Verse > Anthologies > Andrew Macphail, ed. > The Book of Sorrow
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Andrew Macphail, comp.  The Book of Sorrow.  1916.
 
XVI. Crossed Hands and Closed Eyes
If I had known
By Adelaide D. Rollston
 
SHE lay with lilies on her pulseless breast,
  Dim, woodland lilies wet with silver dew.
‘Dear heart,’ he said, ‘in life she loved them best!
  For her sweet sake the fragrant buds were blown,
For her in April-haunted nooks they grew        5
  Oh, love, if I had known!
 
‘If I had known, when yesterday we walked,
  Her hand in mine, along the hedges fair,
That even then the while we careless talked,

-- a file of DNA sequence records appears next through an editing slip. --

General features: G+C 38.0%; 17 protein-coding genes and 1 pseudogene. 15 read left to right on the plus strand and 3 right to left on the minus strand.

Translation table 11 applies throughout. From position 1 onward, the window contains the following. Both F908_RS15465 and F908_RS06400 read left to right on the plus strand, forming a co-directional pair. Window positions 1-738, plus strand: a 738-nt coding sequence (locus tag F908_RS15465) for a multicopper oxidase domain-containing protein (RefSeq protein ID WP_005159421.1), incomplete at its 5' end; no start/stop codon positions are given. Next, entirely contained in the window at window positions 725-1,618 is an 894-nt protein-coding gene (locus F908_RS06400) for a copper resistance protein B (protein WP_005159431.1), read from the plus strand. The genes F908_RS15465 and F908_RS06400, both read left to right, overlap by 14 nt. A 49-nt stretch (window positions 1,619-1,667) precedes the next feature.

The shadow of a coming loss was there,        10
And death’s cold hand was leading us apart—
  If I had known the bud she would not wear
  Nor touch, lest she should mar that perfect grace,
To-day would press its dewy, golden heart
  Against her poor, dead face!        15
 
‘Last year, when April woods were all aglow,
  She said, “if it be death to fall asleep,”
And, bending, kissed the lilies sweet and wet,
  “A dreamless sleep from which none wake to weep!—
When I lie down to that long slumber, dear,        20
  And life for you has dark and empty grown,
Come to me then, and though I shall not hear,
  Lay your sad lips to mine, and whisper low:
If I had known! Oh, love, if I had known!
  That you would not forget.”’        25
 
 
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